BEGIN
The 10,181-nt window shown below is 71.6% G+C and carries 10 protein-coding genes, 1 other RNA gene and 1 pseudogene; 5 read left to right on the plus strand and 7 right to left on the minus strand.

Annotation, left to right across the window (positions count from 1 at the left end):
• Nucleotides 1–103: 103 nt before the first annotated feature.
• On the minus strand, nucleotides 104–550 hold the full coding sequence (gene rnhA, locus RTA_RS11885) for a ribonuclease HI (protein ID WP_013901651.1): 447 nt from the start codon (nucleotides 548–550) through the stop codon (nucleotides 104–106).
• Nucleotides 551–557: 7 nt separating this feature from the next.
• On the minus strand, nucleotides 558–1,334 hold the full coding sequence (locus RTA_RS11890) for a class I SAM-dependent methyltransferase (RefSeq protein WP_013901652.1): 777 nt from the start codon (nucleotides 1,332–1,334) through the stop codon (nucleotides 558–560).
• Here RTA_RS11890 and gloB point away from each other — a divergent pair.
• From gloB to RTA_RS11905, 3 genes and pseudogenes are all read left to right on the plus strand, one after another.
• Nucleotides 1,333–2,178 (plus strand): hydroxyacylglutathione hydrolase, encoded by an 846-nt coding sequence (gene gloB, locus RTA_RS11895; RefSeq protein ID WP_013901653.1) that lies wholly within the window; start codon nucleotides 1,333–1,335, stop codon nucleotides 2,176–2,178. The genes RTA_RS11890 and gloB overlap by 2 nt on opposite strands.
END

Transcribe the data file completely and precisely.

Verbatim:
The 10,181-nt window shown below is 71.6% G+C and carries 10 protein-coding genes, 1 other RNA gene and 1 pseudogene; 5 read left to right on the plus strand and 7 right to left on the minus strand.

Annotation, left to right across the window (positions count from 1 at the left end):
• Nucleotides 1–103: 103 nt before the first annotated feature.
• On the minus strand, nucleotides 104–550 hold the full coding sequence (gene rnhA, locus RTA_RS11885) for a ribonuclease HI (protein ID WP_013901651.1): 447 nt from the start codon (nucleotides 548–550) through the stop codon (nucleotides 104–106).
• Nucleotides 551–557: 7 nt separating this feature from the next.
• On the minus strand, nucleotides 558–1,334 hold the full coding sequence (locus RTA_RS11890) for a class I SAM-dependent methyltransferase (RefSeq protein WP_013901652.1): 777 nt from the start codon (nucleotides 1,332–1,334) through the stop codon (nucleotides 558–560).
• Here RTA_RS11890 and gloB point away from each other — a divergent pair.
• From gloB to RTA_RS11905, 3 genes and pseudogenes are all read left to right on the plus strand, one after another.
• Nucleotides 1,333–2,178 (plus strand): hydroxyacylglutathione hydrolase, encoded by an 846-nt coding sequence (gene gloB, locus RTA_RS11895; RefSeq protein ID WP_013901653.1) that lies wholly within the window; start codon nucleotides 1,333–1,335, stop codon nucleotides 2,176–2,178. The genes RTA_RS11890 and gloB overlap by 2 nt on opposite strands.